There has been much conjecture about the identity or inspiration of Kitty, who in Anne's revised manuscript is the sole recipient of her letters. In 1986 the critic Sietse van der Hoech wrote that the name referred to Kitty Egyedi, a prewar friend of Frank's. Van der Hoech may have been informed by the 1970 publication 'A Tribute to Anne Frank', prepared by the Anne Frank Foundation, which assumed a factual basis for the character in its preface by the then chairman of the Foundation, Henri van Praag, and accentuated this with the inclusion of a group photograph that singles out Anne, Sanne Ledermann, Hanneli Goslar and Kitty Egyedi. Anne does not mention Kitty Egyedi in any of her writings (in fact the only other girl mentioned in her diary from the often reproduced photo, other than Goslar and Ledermann, is Mary Bos, whose drawings Anne dreamed about in 1944) and the only comparable example of Anne writing unposted letters to a real friend are two farewell letters to Jaqueline van Maarsen from September 1942. Theodore Holman wrote in reply to Sietse van der Hoech that the diary entry for September 28, 1942 proved conclusively the character's fictional origin. Jaqueline van Maarsen agreed but Otto Frank assumed his daughter had her real acquaintance in mind when she wrote to someone of the same name. However, Kitty Egyedi said in an interview that she was flattered by the assumption but doubted the diary was addressed to her: "Kitty became so idealized and started to lead her own life in the diary that it ceases to matter who is meant by 'Kitty'. The name ... is not meant to be me."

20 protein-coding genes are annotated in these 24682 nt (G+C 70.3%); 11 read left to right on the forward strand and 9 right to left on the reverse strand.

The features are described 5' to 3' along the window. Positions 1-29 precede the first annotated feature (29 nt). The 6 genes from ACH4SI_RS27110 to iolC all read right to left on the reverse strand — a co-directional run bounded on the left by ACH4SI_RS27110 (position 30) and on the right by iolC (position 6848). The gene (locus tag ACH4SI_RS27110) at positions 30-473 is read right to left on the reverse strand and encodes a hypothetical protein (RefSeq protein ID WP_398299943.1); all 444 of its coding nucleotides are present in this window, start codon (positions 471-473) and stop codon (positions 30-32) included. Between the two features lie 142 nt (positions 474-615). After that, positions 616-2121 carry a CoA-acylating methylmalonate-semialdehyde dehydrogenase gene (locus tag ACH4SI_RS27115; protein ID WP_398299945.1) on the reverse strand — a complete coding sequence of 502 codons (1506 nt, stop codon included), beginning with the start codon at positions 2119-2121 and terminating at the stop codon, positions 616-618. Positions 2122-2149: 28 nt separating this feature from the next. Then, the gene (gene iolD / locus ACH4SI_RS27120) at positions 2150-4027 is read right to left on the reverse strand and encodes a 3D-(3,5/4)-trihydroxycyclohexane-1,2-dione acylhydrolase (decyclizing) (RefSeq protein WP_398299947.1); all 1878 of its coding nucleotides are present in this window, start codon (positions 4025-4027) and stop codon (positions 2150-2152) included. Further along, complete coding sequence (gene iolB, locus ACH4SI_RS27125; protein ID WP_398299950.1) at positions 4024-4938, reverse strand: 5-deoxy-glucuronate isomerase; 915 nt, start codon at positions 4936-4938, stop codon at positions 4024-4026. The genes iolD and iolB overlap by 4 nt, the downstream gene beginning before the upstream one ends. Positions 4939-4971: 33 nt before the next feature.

Anne had expressed the desire in the re-written introduction of her diary for one person that she could call her truest friend, that is, a person to whom she could confide her deepest thoughts and feelings. She observed that she had many "friends", and equally many admirers, but (by her own definition) no true, dear friend with whom she could share her innermost thoughts. She originally thought her girlfriend Jacque van Maarsen would be this person, but that was only partially successful. In an early diary passage, she remarks that she is not in love with Hello Silberberg, her suitor at that time, but writes that "maybe he will become a true friend". In hiding, she invested much time and effort into her budding romance with Peter van Pels, thinking he might evolve into that one, true friend, but that was eventually a disappointment to her, also. Ultimately, the closest friend Anne had during her tragically short life was her diary, "Kitty", for it was only to "Kitty" that she entrusted her innermost thoughts.